Monitoring traffic data in a hybrid cloud environment can be challenging without good instrumentation and close partnership with your cloud service provider. NETSCOUT makes things easier for healthcare organizations via a deep partnership with Amazon Web Services (AWS), the popular cloud platform, and solutions where AWS provides NETSCOUT access to its traffic data via Amazon Virtual Private Cloud (VPC) Traffic Mirroring. The capability optimizes sharing of traffic data between the two companies—key for identifying service delivery and security issues, ensuring smooth IT operations, and reducing risk.
After the migration is complete, traffic data can help maintain clinical and patient experience. Nothing erodes trust in a new system more than performance issues do. If an application performs worse than before or in unexpected ways after migrating to the cloud, it will sap energy from the organization, and future cloud migrations may become more difficult.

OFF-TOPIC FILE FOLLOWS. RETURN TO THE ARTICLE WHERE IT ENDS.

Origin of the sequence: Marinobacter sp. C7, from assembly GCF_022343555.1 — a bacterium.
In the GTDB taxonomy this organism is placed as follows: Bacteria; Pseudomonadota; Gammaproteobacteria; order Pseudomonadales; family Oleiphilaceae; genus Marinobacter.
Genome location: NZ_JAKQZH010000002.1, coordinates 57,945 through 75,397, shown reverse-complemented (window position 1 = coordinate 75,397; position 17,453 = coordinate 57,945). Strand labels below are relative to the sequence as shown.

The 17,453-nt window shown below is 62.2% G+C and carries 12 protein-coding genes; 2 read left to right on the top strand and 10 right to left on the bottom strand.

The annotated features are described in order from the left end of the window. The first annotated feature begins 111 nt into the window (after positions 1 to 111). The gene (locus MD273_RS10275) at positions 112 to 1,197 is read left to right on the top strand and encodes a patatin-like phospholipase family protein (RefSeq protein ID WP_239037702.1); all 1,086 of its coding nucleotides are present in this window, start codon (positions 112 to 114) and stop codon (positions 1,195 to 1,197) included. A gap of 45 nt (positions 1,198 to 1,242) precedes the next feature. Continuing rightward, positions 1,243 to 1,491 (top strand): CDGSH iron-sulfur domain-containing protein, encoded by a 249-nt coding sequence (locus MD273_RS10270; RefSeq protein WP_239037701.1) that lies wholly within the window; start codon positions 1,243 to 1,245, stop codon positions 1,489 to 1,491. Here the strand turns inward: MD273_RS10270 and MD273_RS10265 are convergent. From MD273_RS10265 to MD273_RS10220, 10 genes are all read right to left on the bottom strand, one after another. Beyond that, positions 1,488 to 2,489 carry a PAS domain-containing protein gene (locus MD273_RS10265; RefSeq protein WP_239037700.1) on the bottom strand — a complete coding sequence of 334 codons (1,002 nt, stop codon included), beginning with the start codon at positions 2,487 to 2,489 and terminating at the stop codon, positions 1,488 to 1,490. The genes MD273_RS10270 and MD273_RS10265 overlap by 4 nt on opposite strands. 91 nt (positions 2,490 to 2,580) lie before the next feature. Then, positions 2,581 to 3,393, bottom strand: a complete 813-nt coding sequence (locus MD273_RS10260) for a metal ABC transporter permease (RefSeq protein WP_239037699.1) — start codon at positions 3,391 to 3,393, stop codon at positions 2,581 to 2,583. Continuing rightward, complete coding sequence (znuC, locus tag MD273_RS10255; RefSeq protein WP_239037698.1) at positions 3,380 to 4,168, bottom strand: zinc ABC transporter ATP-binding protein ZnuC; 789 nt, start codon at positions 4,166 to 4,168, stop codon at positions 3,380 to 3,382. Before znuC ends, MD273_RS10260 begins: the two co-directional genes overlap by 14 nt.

Visibility Is Key to Unlocking the Cloud
It is important to note that system visibility means more than traffic data. That data is just one of many ways to gain visibility. To improve visibility, organizations will need tooling and instrumentation. NETSCOUT provides a wide array of solutions designed to give organizations the end-to-end visibility they need spanning on-premises, cloud, and network edge systems.